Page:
The intriguing part is that we saw this all before in A.I. and Planet of the Apes (the 1969 opus; not the 2001 travesty). At the end of A.I., it is millenia into the future and the world is devoid of human life. You witness alien invaders digging their way down into the ruins of New York, with its remarkably intact skyline (including a frigid twin towers). There they find the robot boy which the story was all about (a sci-fi Pinocchio) along with his robot teddy bear. At the end, his existence is redeemed, and we're left feeling all warm and fuzzy. Understandably, the movie bombed.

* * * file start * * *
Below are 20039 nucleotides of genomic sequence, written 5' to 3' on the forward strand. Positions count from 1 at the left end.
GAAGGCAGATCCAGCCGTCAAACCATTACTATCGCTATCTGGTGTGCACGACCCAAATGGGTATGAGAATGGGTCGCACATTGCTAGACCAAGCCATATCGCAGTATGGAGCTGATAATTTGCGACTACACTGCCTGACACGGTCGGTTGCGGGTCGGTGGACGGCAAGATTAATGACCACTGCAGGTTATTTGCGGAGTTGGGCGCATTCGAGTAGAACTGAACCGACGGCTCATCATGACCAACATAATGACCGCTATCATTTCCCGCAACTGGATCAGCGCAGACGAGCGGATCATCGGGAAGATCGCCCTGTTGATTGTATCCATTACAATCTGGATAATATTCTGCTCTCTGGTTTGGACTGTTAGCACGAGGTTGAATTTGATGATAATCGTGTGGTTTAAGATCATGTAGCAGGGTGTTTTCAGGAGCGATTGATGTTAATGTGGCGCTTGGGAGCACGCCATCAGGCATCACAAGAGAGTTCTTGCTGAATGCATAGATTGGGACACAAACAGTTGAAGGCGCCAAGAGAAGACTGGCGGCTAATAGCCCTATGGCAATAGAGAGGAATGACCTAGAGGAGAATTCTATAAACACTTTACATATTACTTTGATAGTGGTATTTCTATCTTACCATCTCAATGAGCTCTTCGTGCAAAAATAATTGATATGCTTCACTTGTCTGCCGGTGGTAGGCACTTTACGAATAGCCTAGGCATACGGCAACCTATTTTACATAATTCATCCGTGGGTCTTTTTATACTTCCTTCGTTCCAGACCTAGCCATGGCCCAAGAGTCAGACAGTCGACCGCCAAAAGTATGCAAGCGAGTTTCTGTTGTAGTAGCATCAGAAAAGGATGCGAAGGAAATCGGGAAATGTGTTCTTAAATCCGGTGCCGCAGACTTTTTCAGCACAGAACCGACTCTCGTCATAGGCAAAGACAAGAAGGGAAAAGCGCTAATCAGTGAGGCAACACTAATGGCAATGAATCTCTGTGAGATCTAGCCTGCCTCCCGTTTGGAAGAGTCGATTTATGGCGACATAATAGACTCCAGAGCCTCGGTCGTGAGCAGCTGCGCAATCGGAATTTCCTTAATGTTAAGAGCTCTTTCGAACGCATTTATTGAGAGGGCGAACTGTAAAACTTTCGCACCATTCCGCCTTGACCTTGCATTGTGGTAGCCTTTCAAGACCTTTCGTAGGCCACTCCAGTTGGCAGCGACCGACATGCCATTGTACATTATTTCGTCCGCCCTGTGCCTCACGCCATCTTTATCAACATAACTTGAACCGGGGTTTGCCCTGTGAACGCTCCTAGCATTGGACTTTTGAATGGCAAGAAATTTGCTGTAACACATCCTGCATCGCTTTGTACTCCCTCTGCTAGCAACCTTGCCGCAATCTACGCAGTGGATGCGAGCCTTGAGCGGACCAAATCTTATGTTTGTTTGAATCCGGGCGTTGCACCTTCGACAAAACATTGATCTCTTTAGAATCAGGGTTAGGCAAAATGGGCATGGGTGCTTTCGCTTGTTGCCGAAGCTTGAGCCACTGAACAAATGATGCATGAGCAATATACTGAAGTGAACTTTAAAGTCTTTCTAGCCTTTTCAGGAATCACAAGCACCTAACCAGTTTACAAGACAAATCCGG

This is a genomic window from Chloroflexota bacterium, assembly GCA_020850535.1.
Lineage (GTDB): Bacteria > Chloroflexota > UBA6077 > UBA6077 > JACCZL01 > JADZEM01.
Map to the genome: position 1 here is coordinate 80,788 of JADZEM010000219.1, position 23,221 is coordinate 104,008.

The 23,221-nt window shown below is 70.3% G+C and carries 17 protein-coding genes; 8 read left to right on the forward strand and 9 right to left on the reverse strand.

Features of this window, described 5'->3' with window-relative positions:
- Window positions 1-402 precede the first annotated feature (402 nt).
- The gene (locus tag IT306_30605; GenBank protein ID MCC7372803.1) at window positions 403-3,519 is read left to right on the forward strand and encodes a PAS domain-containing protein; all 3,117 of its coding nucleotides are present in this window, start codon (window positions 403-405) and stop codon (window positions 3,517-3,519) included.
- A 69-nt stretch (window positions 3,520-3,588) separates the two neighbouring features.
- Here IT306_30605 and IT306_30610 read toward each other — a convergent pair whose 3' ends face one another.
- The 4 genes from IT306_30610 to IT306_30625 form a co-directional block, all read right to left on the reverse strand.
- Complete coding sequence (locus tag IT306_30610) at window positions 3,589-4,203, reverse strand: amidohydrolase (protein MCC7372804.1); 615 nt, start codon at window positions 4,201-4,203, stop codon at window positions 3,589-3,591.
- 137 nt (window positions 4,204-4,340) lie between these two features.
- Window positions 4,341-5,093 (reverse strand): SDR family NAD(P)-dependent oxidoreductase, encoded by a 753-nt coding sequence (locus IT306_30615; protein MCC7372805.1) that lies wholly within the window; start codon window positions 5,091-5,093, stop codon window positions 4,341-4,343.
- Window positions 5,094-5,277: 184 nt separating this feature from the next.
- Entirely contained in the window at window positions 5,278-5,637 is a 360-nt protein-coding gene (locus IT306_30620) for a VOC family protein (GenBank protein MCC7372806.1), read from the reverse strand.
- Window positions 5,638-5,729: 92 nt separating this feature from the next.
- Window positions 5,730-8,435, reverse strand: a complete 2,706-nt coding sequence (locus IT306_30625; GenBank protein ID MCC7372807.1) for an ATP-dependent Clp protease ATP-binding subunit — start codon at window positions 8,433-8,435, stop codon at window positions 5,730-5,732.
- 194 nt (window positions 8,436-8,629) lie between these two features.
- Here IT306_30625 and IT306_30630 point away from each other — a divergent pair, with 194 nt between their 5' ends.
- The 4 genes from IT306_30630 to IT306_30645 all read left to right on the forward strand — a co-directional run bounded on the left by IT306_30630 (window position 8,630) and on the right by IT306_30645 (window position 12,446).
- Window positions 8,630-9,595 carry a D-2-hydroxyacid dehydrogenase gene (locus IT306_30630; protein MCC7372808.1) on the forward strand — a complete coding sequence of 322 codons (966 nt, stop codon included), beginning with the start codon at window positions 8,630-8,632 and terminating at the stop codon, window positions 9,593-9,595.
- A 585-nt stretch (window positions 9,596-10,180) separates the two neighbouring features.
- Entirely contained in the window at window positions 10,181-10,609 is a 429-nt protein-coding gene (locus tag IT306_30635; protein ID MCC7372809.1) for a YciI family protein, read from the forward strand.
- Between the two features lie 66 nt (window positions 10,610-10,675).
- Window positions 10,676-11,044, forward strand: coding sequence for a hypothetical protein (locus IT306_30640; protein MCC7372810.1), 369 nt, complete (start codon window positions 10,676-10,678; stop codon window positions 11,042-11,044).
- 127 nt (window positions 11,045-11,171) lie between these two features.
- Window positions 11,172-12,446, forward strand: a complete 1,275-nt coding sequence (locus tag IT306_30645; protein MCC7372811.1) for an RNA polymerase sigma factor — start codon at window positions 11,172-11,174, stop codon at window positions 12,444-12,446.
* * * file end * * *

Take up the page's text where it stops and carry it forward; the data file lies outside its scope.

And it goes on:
Planet of the Apes wasn't warm and fuzzy at all. For the audiences back in 1969, it must have been The Crying Game of its time; I imagine cocktail parties in Manhattan and Connecticut with those who'd seen it sitting there smugly with their secret. Of course, the not-so-secret secret is that the Planet of the Apes is Earth; in the future. Mankind somehow destroyed itself, and a race of apes evolved to inherit our planet and make the (now mute and stupid) humans their subject of study and slavery. The clincher of the film, of course, is Charlton Heston straggling along a beach to find the remnants of the Statue of Liberty sitting there dented and rusted in the waves. Understandably, the movie was a hit, and is now a classic.